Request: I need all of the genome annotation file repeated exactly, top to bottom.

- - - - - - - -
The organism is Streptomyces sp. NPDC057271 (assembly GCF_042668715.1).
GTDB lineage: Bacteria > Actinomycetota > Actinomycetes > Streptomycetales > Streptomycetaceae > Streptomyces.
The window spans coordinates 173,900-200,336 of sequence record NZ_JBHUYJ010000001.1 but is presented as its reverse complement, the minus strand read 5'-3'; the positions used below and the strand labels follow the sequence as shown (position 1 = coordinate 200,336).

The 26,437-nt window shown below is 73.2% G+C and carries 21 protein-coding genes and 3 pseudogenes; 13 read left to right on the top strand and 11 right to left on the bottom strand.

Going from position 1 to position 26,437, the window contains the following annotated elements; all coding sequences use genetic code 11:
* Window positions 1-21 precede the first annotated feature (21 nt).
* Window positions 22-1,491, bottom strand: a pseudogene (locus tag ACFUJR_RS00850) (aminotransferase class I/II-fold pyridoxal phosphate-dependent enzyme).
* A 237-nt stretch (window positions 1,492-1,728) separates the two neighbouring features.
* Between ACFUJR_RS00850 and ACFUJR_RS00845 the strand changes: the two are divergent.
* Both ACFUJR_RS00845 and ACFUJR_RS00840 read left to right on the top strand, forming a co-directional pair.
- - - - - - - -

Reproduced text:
The organism is Streptomyces sp. NPDC057271 (assembly GCF_042668715.1).
GTDB lineage: Bacteria > Actinomycetota > Actinomycetes > Streptomycetales > Streptomycetaceae > Streptomyces.
The window spans coordinates 173,900-200,336 of sequence record NZ_JBHUYJ010000001.1 but is presented as its reverse complement, the minus strand read 5'-3'; the positions used below and the strand labels follow the sequence as shown (position 1 = coordinate 200,336).

The 26,437-nt window shown below is 73.2% G+C and carries 21 protein-coding genes and 3 pseudogenes; 13 read left to right on the top strand and 11 right to left on the bottom strand.

Going from position 1 to position 26,437, the window contains the following annotated elements; all coding sequences use genetic code 11:
* Window positions 1-21 precede the first annotated feature (21 nt).
* Window positions 22-1,491, bottom strand: a pseudogene (locus tag ACFUJR_RS00850) (aminotransferase class I/II-fold pyridoxal phosphate-dependent enzyme).
* A 237-nt stretch (window positions 1,492-1,728) separates the two neighbouring features.
* Between ACFUJR_RS00850 and ACFUJR_RS00845 the strand changes: the two are divergent.
* Both ACFUJR_RS00845 and ACFUJR_RS00840 read left to right on the top strand, forming a co-directional pair.